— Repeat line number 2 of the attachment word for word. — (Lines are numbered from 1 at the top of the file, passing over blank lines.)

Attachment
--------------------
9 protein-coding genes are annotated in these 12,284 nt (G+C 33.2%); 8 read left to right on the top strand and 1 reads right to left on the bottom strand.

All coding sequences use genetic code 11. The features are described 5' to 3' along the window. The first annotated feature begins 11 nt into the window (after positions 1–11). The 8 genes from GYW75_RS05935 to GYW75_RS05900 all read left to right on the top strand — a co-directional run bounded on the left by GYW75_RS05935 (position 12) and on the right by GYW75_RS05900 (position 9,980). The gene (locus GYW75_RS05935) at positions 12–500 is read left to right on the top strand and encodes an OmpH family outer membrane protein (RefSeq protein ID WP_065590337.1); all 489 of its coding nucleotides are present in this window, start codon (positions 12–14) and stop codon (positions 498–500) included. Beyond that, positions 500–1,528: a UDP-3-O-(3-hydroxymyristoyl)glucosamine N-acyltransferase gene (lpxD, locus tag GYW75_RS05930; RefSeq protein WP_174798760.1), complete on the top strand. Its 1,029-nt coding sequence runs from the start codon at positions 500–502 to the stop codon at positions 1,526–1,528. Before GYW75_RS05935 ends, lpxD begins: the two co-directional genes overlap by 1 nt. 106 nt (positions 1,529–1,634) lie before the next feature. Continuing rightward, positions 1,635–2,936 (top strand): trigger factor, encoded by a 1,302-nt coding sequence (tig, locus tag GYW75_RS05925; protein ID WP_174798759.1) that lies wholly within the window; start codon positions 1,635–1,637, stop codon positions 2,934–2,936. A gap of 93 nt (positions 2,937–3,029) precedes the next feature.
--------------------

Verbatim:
All coding sequences use genetic code 11. The features are described 5' to 3' along the window. The first annotated feature begins 11 nt into the window (after positions 1–11). The 8 genes from GYW75_RS05935 to GYW75_RS05900 all read left to right on the top strand — a co-directional run bounded on the left by GYW75_RS05935 (position 12) and on the right by GYW75_RS05900 (position 9,980). The gene (locus GYW75_RS05935) at positions 12–500 is read left to right on the top strand and encodes an OmpH family outer membrane protein (RefSeq protein ID WP_065590337.1); all 489 of its coding nucleotides are present in this window, start codon (positions 12–14) and stop codon (positions 498–500) included. Beyond that, positions 500–1,528: a UDP-3-O-(3-hydroxymyristoyl)glucosamine N-acyltransferase gene (lpxD, locus tag GYW75_RS05930; RefSeq protein WP_174798760.1), complete on the top strand. Its 1,029-nt coding sequence runs from the start codon at positions 500–502 to the stop codon at positions 1,526–1,528. Before GYW75_RS05935 ends, lpxD begins: the two co-directional genes overlap by 1 nt. 106 nt (positions 1,529–1,634) lie before the next feature. Continuing rightward, positions 1,635–2,936 (top strand): trigger factor, encoded by a 1,302-nt coding sequence (tig, locus tag GYW75_RS05925; protein ID WP_174798759.1) that lies wholly within the window; start codon positions 1,635–1,637, stop codon positions 2,934–2,936. A gap of 93 nt (positions 2,937–3,029) precedes the next feature.